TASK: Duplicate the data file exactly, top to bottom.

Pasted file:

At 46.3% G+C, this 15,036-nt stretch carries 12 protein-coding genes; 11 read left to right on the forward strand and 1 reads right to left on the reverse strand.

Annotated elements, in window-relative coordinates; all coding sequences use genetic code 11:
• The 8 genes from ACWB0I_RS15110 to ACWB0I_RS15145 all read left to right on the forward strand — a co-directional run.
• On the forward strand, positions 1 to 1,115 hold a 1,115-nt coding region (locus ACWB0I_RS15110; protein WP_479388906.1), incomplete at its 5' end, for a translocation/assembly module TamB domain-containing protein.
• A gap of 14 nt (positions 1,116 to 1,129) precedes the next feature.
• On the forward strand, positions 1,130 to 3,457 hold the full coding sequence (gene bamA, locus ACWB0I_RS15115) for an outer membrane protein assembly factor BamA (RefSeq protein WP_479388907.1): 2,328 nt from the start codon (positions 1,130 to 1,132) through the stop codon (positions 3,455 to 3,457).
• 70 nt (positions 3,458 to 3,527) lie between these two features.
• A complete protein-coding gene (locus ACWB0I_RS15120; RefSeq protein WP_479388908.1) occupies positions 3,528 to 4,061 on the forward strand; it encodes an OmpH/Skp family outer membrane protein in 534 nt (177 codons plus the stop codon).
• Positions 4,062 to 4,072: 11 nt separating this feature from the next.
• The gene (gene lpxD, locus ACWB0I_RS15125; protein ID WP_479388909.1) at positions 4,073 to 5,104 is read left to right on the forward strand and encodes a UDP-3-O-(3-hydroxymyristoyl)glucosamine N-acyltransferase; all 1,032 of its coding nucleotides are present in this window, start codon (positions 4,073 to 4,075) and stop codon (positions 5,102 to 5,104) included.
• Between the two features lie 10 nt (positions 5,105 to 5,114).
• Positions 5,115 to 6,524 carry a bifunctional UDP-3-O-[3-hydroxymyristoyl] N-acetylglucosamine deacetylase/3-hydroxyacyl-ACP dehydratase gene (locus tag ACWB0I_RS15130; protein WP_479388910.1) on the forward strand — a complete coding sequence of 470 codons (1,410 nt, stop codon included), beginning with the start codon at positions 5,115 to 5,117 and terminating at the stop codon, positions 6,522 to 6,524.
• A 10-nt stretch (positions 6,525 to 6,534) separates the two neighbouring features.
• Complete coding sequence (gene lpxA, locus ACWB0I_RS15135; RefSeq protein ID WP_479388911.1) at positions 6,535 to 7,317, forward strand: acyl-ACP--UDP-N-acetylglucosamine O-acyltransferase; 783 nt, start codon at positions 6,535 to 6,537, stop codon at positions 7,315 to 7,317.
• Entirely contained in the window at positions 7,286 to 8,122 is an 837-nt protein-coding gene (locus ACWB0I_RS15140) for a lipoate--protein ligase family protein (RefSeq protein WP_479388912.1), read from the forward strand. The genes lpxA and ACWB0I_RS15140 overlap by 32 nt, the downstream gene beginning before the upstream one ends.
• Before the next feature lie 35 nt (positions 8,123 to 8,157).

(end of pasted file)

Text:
At 46.3% G+C, this 15,036-nt stretch carries 12 protein-coding genes; 11 read left to right on the forward strand and 1 reads right to left on the reverse strand.

Annotated elements, in window-relative coordinates; all coding sequences use genetic code 11:
• The 8 genes from ACWB0I_RS15110 to ACWB0I_RS15145 all read left to right on the forward strand — a co-directional run.
• On the forward strand, positions 1 to 1,115 hold a 1,115-nt coding region (locus ACWB0I_RS15110; protein WP_479388906.1), incomplete at its 5' end, for a translocation/assembly module TamB domain-containing protein.
• A gap of 14 nt (positions 1,116 to 1,129) precedes the next feature.
• On the forward strand, positions 1,130 to 3,457 hold the full coding sequence (gene bamA, locus ACWB0I_RS15115) for an outer membrane protein assembly factor BamA (RefSeq protein WP_479388907.1): 2,328 nt from the start codon (positions 1,130 to 1,132) through the stop codon (positions 3,455 to 3,457).
• 70 nt (positions 3,458 to 3,527) lie between these two features.
• A complete protein-coding gene (locus ACWB0I_RS15120; RefSeq protein WP_479388908.1) occupies positions 3,528 to 4,061 on the forward strand; it encodes an OmpH/Skp family outer membrane protein in 534 nt (177 codons plus the stop codon).
• Positions 4,062 to 4,072: 11 nt separating this feature from the next.
• The gene (gene lpxD, locus ACWB0I_RS15125; protein ID WP_479388909.1) at positions 4,073 to 5,104 is read left to right on the forward strand and encodes a UDP-3-O-(3-hydroxymyristoyl)glucosamine N-acyltransferase; all 1,032 of its coding nucleotides are present in this window, start codon (positions 4,073 to 4,075) and stop codon (positions 5,102 to 5,104) included.
• Between the two features lie 10 nt (positions 5,105 to 5,114).
• Positions 5,115 to 6,524 carry a bifunctional UDP-3-O-[3-hydroxymyristoyl] N-acetylglucosamine deacetylase/3-hydroxyacyl-ACP dehydratase gene (locus tag ACWB0I_RS15130; protein WP_479388910.1) on the forward strand — a complete coding sequence of 470 codons (1,410 nt, stop codon included), beginning with the start codon at positions 5,115 to 5,117 and terminating at the stop codon, positions 6,522 to 6,524.
• A 10-nt stretch (positions 6,525 to 6,534) separates the two neighbouring features.
• Complete coding sequence (gene lpxA, locus ACWB0I_RS15135; RefSeq protein ID WP_479388911.1) at positions 6,535 to 7,317, forward strand: acyl-ACP--UDP-N-acetylglucosamine O-acyltransferase; 783 nt, start codon at positions 6,535 to 6,537, stop codon at positions 7,315 to 7,317.
• Entirely contained in the window at positions 7,286 to 8,122 is an 837-nt protein-coding gene (locus ACWB0I_RS15140) for a lipoate--protein ligase family protein (RefSeq protein WP_479388912.1), read from the forward strand. The genes lpxA and ACWB0I_RS15140 overlap by 32 nt, the downstream gene beginning before the upstream one ends.
• Before the next feature lie 35 nt (positions 8,123 to 8,157).